A measure of consumer confidence has edged down on less upbeat expectations for business and labor conditions, but remains encouraging heading into the holiday season.
“Confidence levels remain high, and there are no indications that consumers will curtail their holiday spending,” said Lynn Franco, senior director of economic indicators for the Conference Board.
The Conference Board reported its Consumer Confidence Index fell four-tenths of a point to 125.9 in October.
The business research and membership group bases the index on the results of monthly household surveys. Economists monitor the index because consumer spending accounts for more than two-thirds of economic activity in the county.
For October, assessments of current business and labor conditions pushed up the present situation component of the index 1.7 points to 172.3.
The proportion of consumers responding to the survey upon which the October index was based who described business conditions as “good” rose 1.8 points to 39.2 percent. The share of those who characterized business conditions as “bad” fell a point to 11.2 percent.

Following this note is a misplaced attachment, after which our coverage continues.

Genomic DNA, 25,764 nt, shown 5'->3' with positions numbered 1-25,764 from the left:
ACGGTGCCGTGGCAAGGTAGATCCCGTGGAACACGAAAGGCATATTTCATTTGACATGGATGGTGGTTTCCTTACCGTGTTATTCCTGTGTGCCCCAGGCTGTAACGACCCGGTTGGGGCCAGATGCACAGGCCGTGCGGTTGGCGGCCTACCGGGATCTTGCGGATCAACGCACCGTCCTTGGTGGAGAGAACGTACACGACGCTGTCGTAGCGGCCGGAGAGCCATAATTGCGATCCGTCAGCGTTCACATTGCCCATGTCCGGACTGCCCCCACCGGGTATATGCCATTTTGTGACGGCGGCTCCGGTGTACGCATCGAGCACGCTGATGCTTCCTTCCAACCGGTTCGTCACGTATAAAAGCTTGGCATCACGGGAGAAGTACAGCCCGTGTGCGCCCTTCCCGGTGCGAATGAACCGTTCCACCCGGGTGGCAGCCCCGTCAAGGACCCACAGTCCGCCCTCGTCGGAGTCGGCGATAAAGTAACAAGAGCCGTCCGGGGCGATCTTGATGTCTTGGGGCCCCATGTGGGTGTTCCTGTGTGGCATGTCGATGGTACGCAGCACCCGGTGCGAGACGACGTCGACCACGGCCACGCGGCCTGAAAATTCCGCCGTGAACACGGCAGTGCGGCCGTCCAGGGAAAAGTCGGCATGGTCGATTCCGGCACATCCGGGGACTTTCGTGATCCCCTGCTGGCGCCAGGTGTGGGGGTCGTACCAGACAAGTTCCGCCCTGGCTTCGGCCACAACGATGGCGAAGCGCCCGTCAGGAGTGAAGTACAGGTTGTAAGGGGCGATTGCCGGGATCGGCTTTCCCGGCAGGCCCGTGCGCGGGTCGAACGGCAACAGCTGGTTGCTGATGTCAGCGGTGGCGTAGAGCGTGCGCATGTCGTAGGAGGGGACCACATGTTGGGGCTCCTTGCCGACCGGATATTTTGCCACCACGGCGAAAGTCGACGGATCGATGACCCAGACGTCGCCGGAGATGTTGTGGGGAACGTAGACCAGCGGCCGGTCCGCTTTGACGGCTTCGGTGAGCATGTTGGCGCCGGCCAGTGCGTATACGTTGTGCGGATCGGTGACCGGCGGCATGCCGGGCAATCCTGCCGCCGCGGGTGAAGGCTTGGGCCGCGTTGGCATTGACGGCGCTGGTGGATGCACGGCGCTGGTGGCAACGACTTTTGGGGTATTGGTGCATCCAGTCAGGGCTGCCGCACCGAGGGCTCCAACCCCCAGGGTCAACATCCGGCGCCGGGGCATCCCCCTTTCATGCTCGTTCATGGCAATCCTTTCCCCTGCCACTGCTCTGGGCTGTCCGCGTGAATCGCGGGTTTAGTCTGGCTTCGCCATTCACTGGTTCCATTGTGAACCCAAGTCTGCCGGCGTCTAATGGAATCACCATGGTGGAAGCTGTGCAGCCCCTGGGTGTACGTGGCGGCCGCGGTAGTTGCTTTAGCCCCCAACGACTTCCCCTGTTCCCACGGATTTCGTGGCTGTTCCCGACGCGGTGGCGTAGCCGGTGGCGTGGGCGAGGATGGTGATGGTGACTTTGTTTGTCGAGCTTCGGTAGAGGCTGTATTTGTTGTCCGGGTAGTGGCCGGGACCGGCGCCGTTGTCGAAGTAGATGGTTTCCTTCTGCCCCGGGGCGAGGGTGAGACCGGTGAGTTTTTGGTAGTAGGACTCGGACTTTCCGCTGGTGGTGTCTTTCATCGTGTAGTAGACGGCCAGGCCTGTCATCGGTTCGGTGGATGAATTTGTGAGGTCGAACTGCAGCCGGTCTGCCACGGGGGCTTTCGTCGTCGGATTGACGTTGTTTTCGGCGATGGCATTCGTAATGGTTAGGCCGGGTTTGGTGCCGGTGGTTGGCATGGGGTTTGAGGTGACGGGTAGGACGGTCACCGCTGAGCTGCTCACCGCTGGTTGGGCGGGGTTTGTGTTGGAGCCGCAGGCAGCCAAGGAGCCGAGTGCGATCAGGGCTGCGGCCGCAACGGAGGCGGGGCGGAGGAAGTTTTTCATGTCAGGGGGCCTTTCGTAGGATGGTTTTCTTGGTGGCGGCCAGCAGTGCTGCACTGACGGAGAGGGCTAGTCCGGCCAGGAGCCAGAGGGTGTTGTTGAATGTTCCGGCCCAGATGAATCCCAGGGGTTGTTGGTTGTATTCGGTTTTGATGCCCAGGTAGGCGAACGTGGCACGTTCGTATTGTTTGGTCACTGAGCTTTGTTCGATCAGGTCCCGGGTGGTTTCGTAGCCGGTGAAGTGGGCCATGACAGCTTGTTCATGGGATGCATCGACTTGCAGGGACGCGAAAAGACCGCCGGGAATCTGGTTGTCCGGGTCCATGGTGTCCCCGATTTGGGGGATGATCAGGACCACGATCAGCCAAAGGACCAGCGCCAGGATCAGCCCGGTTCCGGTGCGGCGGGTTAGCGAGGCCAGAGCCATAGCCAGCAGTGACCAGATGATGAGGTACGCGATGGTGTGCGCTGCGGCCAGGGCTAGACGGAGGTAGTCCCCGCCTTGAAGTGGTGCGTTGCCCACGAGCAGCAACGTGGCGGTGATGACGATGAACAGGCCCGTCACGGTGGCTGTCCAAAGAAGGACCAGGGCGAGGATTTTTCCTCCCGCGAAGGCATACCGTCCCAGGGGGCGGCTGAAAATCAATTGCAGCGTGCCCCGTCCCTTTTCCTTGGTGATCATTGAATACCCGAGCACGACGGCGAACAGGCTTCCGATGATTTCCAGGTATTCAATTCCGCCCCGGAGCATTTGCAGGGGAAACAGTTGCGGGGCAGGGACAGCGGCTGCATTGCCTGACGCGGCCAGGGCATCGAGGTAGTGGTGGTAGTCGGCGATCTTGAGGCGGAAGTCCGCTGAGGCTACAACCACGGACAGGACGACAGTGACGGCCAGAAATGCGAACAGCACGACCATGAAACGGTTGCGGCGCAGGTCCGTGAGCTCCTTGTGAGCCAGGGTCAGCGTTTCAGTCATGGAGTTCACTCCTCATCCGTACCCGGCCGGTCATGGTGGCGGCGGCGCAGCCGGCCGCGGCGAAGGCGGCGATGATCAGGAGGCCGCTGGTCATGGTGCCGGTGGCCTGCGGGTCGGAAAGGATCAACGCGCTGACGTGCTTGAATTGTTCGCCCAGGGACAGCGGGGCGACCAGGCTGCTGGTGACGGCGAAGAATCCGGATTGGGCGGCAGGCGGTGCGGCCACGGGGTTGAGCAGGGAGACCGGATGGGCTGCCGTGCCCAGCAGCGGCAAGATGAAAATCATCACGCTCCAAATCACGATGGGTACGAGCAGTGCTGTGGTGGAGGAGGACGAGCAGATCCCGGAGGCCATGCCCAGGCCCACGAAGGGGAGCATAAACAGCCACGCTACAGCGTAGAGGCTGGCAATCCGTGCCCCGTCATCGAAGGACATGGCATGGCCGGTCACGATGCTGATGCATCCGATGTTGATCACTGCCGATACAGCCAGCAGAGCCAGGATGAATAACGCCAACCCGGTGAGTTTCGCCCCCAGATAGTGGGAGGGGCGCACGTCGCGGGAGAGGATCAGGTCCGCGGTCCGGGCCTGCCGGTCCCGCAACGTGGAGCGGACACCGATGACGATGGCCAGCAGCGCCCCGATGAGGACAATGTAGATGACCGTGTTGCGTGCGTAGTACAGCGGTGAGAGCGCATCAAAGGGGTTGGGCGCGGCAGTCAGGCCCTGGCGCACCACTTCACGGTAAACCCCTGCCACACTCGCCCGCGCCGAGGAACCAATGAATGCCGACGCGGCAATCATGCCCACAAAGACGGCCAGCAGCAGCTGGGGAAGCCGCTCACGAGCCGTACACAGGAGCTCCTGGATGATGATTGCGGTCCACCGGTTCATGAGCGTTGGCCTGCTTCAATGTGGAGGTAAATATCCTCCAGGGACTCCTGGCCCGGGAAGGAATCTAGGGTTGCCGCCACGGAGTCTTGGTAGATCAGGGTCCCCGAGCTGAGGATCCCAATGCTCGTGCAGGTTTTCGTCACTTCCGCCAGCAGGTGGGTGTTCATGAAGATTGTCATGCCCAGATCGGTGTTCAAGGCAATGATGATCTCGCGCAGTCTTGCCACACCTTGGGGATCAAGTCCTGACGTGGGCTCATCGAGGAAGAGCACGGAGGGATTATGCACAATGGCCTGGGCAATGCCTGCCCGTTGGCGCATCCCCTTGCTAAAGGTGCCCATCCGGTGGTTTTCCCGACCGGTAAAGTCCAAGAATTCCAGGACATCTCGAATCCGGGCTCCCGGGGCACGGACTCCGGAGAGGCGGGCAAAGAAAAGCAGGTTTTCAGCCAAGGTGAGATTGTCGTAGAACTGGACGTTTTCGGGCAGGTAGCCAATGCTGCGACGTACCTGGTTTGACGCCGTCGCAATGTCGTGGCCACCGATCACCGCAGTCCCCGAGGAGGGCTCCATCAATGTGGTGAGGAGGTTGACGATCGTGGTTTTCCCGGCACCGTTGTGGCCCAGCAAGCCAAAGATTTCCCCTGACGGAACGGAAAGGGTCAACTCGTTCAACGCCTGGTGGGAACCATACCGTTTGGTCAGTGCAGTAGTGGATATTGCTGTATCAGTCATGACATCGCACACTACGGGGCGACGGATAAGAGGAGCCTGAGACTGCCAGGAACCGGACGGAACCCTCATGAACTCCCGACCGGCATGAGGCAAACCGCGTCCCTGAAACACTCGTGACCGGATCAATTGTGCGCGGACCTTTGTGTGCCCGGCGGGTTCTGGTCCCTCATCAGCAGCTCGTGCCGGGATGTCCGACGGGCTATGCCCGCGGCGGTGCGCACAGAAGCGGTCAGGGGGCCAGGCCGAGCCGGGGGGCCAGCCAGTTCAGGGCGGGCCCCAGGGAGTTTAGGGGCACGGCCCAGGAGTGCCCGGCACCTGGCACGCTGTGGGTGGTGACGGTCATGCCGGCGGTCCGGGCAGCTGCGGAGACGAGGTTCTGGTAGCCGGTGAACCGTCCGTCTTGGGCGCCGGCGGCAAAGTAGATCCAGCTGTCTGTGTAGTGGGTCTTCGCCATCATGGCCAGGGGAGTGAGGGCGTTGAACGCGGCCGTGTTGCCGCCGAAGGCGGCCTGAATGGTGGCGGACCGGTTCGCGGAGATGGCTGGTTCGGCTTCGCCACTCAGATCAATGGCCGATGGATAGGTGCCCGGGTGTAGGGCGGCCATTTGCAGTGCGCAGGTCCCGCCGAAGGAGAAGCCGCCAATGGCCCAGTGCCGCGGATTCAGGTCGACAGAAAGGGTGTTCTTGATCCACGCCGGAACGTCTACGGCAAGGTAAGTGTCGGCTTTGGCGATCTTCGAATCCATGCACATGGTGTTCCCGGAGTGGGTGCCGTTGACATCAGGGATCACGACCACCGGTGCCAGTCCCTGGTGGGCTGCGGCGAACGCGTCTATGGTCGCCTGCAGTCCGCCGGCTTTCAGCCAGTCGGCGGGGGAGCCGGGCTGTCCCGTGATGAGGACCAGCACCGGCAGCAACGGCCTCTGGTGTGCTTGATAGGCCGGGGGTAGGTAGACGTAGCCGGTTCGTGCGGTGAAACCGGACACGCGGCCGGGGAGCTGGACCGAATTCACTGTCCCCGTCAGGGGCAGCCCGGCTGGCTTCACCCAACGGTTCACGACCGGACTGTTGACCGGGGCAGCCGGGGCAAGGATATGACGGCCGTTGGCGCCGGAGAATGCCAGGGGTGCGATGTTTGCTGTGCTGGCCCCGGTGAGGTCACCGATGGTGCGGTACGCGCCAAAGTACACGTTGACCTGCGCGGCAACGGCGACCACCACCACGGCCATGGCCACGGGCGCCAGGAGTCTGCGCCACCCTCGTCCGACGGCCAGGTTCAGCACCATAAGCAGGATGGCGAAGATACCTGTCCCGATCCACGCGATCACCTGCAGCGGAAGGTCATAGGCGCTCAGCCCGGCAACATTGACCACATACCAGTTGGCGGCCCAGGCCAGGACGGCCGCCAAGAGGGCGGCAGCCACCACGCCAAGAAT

The proportion of consumers who said jobs were “plentiful” rose 2.4 points to 46.9 percent. The share of those who called jobs “hard to get” also rose — eight-tenths of a point to 11.8 percent.
The short-term outlook pulled down the expectations component of the index 1.9 points to 94.9.
The share of consumers who said they expect business conditions to improve over the next six months fell 1.4 points to 18.6 percent. The proportion of those anticipating worsening conditions also fell — 1.7 points to 11.6 percent.
The share of consumers who said they expect more jobs to become available in coming months decreased seven-tenths of a point to 16.9 percent. The proportion of those anticipating fewer jobs increased 2.4 points to 17.8 percent.
While 21.1 percent of consumers said they expect their incomes to increase, up 1.4 points, the proportion anticipating a decrease held steady at 6.5 percent.